Patient and Family Centered Care: What do I need to know?
Patient and Family Centered Care is near and dear to my heart. I have worked in the field for 7 years to help improve the care that women and families receive. It is my belief that while we can educate providers on the need for the shift to more patient centered practices, we also need patients expecting this type of care going into their journey. This requires education. You need to know enough about your current health state to discuss it and you need to know what good healthcare is. You should get the genuine feeling that the medical staff care about you and your concerns. You should feel comfortable asking questions when you have them. You should have discussions about YOUR everyday life and needs. This is a part of how you get the best care decisions.
There are studies that show when patients participate in their care as much as they would like they have better outcomes! I find that fascinating and empowering. You have so many choices. The most powerful choice a pregnant women can make is where they receive care and who is on that team. I do not take it lightly when women choose me to assist in them along that journey. Neither should your medical team.
While most patients understand when their doctors are not listening to them. Not as many understand what to do in these cases.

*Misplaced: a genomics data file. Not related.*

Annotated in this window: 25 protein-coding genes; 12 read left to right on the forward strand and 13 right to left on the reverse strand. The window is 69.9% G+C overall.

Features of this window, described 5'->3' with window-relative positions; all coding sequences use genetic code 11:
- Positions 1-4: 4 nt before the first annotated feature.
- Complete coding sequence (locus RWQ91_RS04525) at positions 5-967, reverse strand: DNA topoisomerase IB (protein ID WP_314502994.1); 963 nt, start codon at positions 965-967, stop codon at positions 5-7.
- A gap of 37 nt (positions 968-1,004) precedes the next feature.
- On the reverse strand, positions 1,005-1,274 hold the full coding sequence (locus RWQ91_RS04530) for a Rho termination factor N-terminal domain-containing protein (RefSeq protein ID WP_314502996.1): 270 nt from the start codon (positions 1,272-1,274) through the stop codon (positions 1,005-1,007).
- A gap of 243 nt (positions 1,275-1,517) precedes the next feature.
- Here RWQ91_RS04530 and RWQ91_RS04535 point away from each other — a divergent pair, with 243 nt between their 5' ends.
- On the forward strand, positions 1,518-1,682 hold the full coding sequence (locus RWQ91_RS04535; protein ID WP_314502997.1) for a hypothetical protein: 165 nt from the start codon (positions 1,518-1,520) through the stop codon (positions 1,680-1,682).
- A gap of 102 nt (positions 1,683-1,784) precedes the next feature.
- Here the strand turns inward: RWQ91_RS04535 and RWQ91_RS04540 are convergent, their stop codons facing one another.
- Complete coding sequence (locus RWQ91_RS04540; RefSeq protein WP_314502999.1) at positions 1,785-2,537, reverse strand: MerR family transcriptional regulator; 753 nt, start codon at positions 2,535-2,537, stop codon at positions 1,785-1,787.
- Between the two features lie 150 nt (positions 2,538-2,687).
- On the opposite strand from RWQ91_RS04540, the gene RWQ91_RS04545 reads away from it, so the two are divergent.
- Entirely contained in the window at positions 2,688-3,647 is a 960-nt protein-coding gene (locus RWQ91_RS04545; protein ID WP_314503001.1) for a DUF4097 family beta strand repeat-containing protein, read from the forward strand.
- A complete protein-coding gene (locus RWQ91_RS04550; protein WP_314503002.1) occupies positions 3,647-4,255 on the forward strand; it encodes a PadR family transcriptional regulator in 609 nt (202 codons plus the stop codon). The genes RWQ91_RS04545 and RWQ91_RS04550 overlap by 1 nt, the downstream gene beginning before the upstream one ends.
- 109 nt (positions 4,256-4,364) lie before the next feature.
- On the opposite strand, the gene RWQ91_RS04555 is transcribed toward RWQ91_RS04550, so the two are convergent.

Here are some tips to help you navigate healthcare:
1. Select your doctor. Do not just go to a doctor without knowing something about the practice or the doctors in it. Do they align with your beliefs? Ask your doula for assistance.
2. Read the hospital or office patient bill of rights.
3. Learn with shared decision making is and request it.
4. Learn how informed consent is different from shared decision making.
5. If you are switching doctors or midwives, make sure you don't cancel care at your current office until you are able to get an appointment at your new office. I am in contact with women show desire more and seek the care providers who will give it to them often. To make this transition smooth if you do indeed decide the care provider is not a good fit, maintain appointments until you are established at the new provider or doctor.
6. Obtain childbirth education classes to make sure you can participate full in conversations with your healthcare providers. You should know how your body works. You should have questions if you don't already know.
The thing I love most about being a doula is helping moms and families understand what to ask for and look for in their birth experience. Hearing people say I never knew that was an option or I wish I had known is why I do the work.
Please let me know if I can assist you further. I have a childbirth education class coming up January 9th, 10th, 16th and 17th 5-7pm each day. You will need all 4 dates to complete the class. The cost is $100 per couple and I will give you access to a birth plan and addition resources via a packet I will mail to you in advance. Here's the link: https://docs.google.com/forms/d/1siHwUS0h3CGl67fSCir0sxNcpEGFqa5zT-gUIn_Ucb0/edit
Birth and Postpartum Doula